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Writing Books/the "short synopsis/outline"


Hello Liz,

It's amazing, considering the shelf-load of books I have on "how to write..." books, the questions that don't get answered. My latest question concerns the fundamental nature of the "short synopsis" or, in my, non-fiction, case, the short outline.

Some agents ask for this up front--wanting, along with the query letter, a "half page" synopsis. There seems, however, to be two distinct armies of opinion on just what this means.

One, states the--outline--should represent a quick but blow-by-blow narrative description of what the book contains, as in:

Short opening paragraph, roundly describing the book's content and goals. This, to be followed by (and rather crudely here):

A Preface says...
An Intro then says...
Part One then...
...followed by a Part two, which...
--all brought to fruition in an Epilogue, which...

The second approach says very different. There, a brief outline should resemble the method of delivery normally found on a book's dust cover flaps.

I've prepared both, but I am fearful of sending out the wrong one. The thing is, that while my instincts tell me the first, utilitarian, format is innately uninspiring and so, lean me heavily towards the Dust-cover-style option, I find this, equally innately, too closely resembles the material in the second paragraph of my cover letter--meaning it seems repetitive, hence redundant.


Dan O'Hanlon

Hi Dan:

I have been puzzling over what to answer here.  I've never heard of a half page synopsis for a nonfiction book.  Your other style is more familiar to me and for nonfiction is called an annotated table of contents (formerly chapter by chapter summaries.)

First, make sure you send what they want.  Usually an editor or agent will be more specific in what they want than to just ask for a half-page synopsis or an annotated table of contents.

In my opinion, redundant or not, I'd go for the format of the dust jacket by expanding my query letter to add more specific details and more sales pitch language.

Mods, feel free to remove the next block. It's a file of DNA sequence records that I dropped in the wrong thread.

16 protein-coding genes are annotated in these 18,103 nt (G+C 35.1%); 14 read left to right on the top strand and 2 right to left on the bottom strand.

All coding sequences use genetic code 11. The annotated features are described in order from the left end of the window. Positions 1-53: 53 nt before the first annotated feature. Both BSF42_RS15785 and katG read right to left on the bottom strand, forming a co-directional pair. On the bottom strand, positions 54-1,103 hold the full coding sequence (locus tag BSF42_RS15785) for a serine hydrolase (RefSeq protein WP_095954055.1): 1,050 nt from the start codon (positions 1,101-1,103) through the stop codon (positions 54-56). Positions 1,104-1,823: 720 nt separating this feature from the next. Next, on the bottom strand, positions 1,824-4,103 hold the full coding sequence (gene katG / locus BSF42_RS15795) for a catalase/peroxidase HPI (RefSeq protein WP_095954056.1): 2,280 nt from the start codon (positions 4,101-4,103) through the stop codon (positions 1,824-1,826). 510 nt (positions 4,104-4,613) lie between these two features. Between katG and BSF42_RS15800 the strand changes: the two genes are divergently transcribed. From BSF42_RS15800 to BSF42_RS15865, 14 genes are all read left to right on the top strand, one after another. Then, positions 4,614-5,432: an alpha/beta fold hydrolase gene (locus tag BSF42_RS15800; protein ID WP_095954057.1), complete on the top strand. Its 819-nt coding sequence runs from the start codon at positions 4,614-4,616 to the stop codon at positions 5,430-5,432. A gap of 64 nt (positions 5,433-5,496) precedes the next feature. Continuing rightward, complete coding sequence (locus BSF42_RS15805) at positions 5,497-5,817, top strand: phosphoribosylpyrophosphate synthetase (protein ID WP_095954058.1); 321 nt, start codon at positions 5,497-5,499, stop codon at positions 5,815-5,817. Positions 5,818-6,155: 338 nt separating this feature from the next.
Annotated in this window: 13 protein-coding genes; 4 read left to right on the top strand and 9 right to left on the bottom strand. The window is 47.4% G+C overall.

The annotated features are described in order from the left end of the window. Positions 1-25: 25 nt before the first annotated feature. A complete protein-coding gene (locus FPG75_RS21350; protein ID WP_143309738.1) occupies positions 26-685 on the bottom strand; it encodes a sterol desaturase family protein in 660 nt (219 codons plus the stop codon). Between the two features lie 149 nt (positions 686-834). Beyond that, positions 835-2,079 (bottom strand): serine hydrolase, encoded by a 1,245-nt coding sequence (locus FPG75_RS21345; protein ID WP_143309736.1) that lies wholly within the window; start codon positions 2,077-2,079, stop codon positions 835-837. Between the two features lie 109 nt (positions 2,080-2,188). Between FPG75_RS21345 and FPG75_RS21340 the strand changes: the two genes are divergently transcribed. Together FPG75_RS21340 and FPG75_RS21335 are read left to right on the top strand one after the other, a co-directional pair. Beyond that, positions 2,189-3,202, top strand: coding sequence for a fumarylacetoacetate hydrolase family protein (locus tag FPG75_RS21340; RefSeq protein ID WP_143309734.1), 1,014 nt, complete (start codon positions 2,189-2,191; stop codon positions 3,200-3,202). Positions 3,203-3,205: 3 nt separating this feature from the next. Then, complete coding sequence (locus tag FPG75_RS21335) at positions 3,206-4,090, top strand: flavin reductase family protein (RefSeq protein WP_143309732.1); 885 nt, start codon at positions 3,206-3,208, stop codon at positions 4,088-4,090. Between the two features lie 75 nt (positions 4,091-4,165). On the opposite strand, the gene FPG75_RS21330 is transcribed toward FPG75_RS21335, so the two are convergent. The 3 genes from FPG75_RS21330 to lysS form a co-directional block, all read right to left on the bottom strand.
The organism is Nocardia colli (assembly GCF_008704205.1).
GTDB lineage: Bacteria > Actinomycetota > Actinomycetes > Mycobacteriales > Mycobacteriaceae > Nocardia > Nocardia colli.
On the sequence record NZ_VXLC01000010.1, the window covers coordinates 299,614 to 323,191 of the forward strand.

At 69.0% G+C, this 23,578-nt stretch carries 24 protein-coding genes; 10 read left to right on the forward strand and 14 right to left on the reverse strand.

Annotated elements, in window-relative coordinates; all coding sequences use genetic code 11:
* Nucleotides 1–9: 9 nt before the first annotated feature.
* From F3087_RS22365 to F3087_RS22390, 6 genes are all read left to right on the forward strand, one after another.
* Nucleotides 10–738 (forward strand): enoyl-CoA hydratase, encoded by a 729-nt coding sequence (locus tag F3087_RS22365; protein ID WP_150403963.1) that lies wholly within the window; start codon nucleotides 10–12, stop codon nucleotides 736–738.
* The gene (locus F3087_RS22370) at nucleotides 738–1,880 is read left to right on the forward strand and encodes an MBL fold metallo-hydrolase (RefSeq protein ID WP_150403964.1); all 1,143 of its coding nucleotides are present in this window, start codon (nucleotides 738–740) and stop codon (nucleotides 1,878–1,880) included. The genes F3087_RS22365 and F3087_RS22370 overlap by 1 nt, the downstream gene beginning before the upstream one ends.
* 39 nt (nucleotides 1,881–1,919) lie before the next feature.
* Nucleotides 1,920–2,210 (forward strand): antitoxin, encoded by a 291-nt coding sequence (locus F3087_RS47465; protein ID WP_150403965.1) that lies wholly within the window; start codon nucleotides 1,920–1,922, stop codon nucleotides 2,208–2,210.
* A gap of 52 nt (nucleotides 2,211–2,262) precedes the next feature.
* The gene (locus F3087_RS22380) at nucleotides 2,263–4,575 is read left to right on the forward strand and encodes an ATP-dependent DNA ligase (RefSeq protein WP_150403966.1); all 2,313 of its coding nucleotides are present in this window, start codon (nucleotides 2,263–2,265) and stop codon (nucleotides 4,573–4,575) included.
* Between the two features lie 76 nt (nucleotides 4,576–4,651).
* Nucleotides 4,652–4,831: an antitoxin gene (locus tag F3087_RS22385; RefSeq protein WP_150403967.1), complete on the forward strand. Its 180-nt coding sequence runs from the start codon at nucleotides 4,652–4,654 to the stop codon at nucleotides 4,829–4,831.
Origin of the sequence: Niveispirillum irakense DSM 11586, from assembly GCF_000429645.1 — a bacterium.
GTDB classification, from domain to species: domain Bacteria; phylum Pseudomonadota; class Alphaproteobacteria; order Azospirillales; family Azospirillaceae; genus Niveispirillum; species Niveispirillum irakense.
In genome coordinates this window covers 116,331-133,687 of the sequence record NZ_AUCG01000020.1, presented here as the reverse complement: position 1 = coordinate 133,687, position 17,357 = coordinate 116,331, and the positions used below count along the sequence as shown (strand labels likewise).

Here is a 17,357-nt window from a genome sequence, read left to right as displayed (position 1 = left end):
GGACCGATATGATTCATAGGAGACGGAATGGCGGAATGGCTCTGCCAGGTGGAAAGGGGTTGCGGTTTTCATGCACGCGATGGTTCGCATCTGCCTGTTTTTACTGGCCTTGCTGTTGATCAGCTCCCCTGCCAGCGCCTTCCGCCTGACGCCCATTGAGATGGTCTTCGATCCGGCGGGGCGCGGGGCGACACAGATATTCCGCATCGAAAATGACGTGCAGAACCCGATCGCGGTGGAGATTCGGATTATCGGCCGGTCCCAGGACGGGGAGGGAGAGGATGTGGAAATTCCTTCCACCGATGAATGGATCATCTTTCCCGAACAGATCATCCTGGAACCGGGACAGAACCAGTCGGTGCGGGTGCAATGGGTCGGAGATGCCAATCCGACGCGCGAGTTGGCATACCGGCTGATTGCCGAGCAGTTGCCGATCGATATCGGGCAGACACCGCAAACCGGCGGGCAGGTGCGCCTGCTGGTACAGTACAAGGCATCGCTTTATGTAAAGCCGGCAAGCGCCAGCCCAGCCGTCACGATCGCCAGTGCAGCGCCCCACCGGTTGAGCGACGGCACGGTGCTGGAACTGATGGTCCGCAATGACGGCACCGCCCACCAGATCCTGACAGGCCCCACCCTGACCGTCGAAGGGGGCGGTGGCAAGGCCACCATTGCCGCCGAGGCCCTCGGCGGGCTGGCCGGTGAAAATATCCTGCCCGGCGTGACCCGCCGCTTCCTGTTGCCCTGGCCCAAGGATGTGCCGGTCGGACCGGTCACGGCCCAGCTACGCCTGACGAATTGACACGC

Overall, for nonfiction, I'd follow the current procedure of sending a query letter and then waiting for them to tell you what else they want to see.  My experience has always been that if they are intrigued by what they read in the query letter, they'll ask for a proposal which entails a lot more than just dust jacket length.

May I ask, where did you get the above information?  I'd really hate to think I'm behind the times here, but the advice you've been given sounds more like fiction submissions than nonfiction.  The two are totally different so if your advice is coming from fiction writers, ignore it!

Good luck!

Liz Aleshire

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Liz Aleshire


What is a book proposal and why do I need one? Do I need a book proposal for both nonfiction and fiction books? How do I write a book proposal? What are the required components of a book proposal? What is an overview? What is a synopsis? How do I find out what other books are available on my topic so I can make my book different? How do I pitch to an agent/publisher? What's a query letter? What's a 30-second commercial?


I am the author of four nonfiction books: Private Lives of Ministers' Wives (with Rev. Sherry Taylor,New Horizon Press, New Jersey, 1991)and currently working on a second edition; Bugs: Stingers, Suckers, Sweeties, Swingers (a FRanklin Watts Frist Book, Chicago, 1993); The Confident Collector Identification and Price Guid to Quilts (with Kathleen Barach, Avon Books, NY, 1992); and, Official Price Guide to Quilts 2nd edition(with Kathleen Barach, Random House, NY, 2003.) I've taught How to Write the Book Proposal for the past ten years at the week long International Women's Writing Guild annual summer conference, and, at the Manchester Community College Continuing Education program. I've taught in many local continuing education programs in central Connecticut. Five authors have sold books using my methods for writing the book proposal. I have spoken at the Big Apple Conference, an IWWG event held in NYC; both Connecticut chapters of the Romance Writer's of America other writing conferences

Internation Women's Writing Guild, past associate member American Society of Journalists and Authors

Books for New Horizon Press. NJ; Franklin Watts (Now Scolastic)Danbury, CT; Avon Books, NYC; and, Random House, NYC

B.A in Economics from the University of Connecticut

Past/Present clients
Carren Strock, author Married Women Who Love Women; Doris Larson, travel writer, Ohio; MaryLou Streznewsi author Gifted Grownups.

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